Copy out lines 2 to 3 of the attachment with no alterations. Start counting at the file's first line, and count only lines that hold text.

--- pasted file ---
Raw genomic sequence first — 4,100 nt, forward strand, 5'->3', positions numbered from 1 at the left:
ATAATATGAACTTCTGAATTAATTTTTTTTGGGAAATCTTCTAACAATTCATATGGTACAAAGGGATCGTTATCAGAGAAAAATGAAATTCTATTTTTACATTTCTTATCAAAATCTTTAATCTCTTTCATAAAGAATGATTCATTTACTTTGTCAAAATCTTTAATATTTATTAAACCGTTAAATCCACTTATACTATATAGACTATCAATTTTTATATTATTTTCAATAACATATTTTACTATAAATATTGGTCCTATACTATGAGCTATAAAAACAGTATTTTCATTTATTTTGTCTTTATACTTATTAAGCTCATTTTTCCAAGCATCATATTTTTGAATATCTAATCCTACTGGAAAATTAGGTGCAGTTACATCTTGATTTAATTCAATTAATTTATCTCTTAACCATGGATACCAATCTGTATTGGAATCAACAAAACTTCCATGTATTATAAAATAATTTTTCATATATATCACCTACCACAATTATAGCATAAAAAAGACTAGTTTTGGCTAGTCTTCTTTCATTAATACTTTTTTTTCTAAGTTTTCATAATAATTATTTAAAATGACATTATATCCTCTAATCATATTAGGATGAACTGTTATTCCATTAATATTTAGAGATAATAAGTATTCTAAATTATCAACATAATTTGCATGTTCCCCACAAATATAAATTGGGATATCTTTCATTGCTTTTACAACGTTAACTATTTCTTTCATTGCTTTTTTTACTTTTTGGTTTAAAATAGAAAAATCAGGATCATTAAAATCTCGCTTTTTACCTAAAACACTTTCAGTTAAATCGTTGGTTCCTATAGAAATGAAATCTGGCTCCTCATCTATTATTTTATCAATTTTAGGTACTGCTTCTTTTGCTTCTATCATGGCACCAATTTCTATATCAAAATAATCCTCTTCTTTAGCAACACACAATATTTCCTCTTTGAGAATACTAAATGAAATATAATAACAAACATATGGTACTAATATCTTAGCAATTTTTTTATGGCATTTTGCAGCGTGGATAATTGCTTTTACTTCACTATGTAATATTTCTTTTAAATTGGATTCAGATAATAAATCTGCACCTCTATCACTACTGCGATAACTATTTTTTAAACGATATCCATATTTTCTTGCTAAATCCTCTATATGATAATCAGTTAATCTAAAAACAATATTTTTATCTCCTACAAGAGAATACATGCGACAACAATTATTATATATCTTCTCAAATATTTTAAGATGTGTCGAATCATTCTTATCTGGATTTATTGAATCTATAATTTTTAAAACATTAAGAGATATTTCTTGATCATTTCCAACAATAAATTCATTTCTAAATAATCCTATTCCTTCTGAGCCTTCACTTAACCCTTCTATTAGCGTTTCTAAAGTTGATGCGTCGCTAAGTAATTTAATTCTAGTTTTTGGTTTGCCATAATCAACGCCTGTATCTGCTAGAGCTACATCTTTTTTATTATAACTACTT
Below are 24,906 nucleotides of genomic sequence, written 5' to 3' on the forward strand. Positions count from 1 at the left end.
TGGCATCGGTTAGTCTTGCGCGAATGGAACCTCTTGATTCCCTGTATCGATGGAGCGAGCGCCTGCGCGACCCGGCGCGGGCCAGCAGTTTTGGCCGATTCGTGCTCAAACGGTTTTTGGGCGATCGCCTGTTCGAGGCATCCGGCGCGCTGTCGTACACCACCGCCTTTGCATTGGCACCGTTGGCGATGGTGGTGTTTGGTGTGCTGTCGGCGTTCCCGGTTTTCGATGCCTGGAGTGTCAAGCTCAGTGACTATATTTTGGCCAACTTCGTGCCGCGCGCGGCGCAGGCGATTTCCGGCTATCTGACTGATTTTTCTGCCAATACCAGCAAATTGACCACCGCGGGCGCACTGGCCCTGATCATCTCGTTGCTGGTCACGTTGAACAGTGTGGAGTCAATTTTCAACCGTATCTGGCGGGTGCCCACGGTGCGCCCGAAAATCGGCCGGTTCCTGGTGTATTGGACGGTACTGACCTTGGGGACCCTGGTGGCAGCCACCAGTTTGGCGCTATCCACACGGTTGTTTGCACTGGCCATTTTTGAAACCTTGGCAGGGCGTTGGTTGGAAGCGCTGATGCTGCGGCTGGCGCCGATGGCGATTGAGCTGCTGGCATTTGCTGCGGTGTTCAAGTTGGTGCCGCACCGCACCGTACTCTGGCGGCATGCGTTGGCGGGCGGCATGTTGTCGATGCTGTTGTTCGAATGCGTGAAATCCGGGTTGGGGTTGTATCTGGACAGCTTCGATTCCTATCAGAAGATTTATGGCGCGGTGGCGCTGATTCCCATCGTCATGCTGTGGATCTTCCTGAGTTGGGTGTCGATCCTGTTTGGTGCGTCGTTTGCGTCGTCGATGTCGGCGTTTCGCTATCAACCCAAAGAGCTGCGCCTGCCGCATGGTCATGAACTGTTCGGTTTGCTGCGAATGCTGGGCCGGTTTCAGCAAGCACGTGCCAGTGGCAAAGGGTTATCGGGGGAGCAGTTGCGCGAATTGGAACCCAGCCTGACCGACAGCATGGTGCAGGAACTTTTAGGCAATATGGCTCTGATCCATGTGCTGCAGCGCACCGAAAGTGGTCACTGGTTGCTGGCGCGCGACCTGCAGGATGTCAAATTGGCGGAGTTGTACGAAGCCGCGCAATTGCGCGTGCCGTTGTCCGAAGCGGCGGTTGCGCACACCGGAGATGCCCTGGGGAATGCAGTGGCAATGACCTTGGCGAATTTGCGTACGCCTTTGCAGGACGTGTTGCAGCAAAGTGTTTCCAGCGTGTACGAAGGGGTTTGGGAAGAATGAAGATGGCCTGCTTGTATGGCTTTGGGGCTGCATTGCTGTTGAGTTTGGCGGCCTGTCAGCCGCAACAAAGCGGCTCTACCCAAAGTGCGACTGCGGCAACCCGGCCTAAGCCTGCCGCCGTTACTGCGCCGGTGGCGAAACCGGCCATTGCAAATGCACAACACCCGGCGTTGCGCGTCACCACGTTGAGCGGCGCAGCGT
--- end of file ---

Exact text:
ATAATATGAACTTCTGAATTAATTTTTTTTGGGAAATCTTCTAACAATTCATATGGTACAAAGGGATCGTTATCAGAGAAAAATGAAATTCTATTTTTACATTTCTTATCAAAATCTTTAATCTCTTTCATAAAGAATGATTCATTTACTTTGTCAAAATCTTTAATATTTATTAAACCGTTAAATCCACTTATACTATATAGACTATCAATTTTTATATTATTTTCAATAACATATTTTACTATAAATATTGGTCCTATACTATGAGCTATAAAAACAGTATTTTCATTTATTTTGTCTTTATACTTATTAAGCTCATTTTTCCAAGCATCATATTTTTGAATATCTAATCCTACTGGAAAATTAGGTGCAGTTACATCTTGATTTAATTCAATTAATTTATCTCTTAACCATGGATACCAATCTGTATTGGAATCAACAAAACTTCCATGTATTATAAAATAATTTTTCATATATATCACCTACCACAATTATAGCATAAAAAAGACTAGTTTTGGCTAGTCTTCTTTCATTAATACTTTTTTTTCTAAGTTTTCATAATAATTATTTAAAATGACATTATATCCTCTAATCATATTAGGATGAACTGTTATTCCATTAATATTTAGAGATAATAAGTATTCTAAATTATCAACATAATTTGCATGTTCCCCACAAATATAAATTGGGATATCTTTCATTGCTTTTACAACGTTAACTATTTCTTTCATTGCTTTTTTTACTTTTTGGTTTAAAATAGAAAAATCAGGATCATTAAAATCTCGCTTTTTACCTAAAACACTTTCAGTTAAATCGTTGGTTCCTATAGAAATGAAATCTGGCTCCTCATCTATTATTTTATCAATTTTAGGTACTGCTTCTTTTGCTTCTATCATGGCACCAATTTCTATATCAAAATAATCCTCTTCTTTAGCAACACACAATATTTCCTCTTTGAGAATACTAAATGAAATATAATAACAAACATATGGTACTAATATCTTAGCAATTTTTTTATGGCATTTTGCAGCGTGGATAATTGCTTTTACTTCACTATGTAATATTTCTTTTAAATTGGATTCAGATAATAAATCTGCACCTCTATCACTACTGCGATAACTATTTTTTAAACGATATCCATATTTTCTTGCTAAATCCTCTATATGATAATCAGTTAATCTAAAAACAATATTTTTATCTCCTACAAGAGAATACATGCGACAACAATTATTATATATCTTCTCAAATATTTTAAGATGTGTCGAATCATTCTTATCTGGATTTATTGAATCTATAATTTTTAAAACATTAAGAGATATTTCTTGATCATTTCCAACAATAAATTCATTTCTAAATAATCCTATTCCTTCTGAGCCTTCACTTAACCCTTCTATTAGCGTTTCTAAAGTTGATGCGTCGCTAAGTAATTTAATTCTAGTTTTTGGTTTGCCATAATCAACGCCTGTATCTGCTAGAGCTACATCTTTTTTATTATAACTACTT
Below are 24,906 nucleotides of genomic sequence, written 5' to 3' on the forward strand. Positions count from 1 at the left end.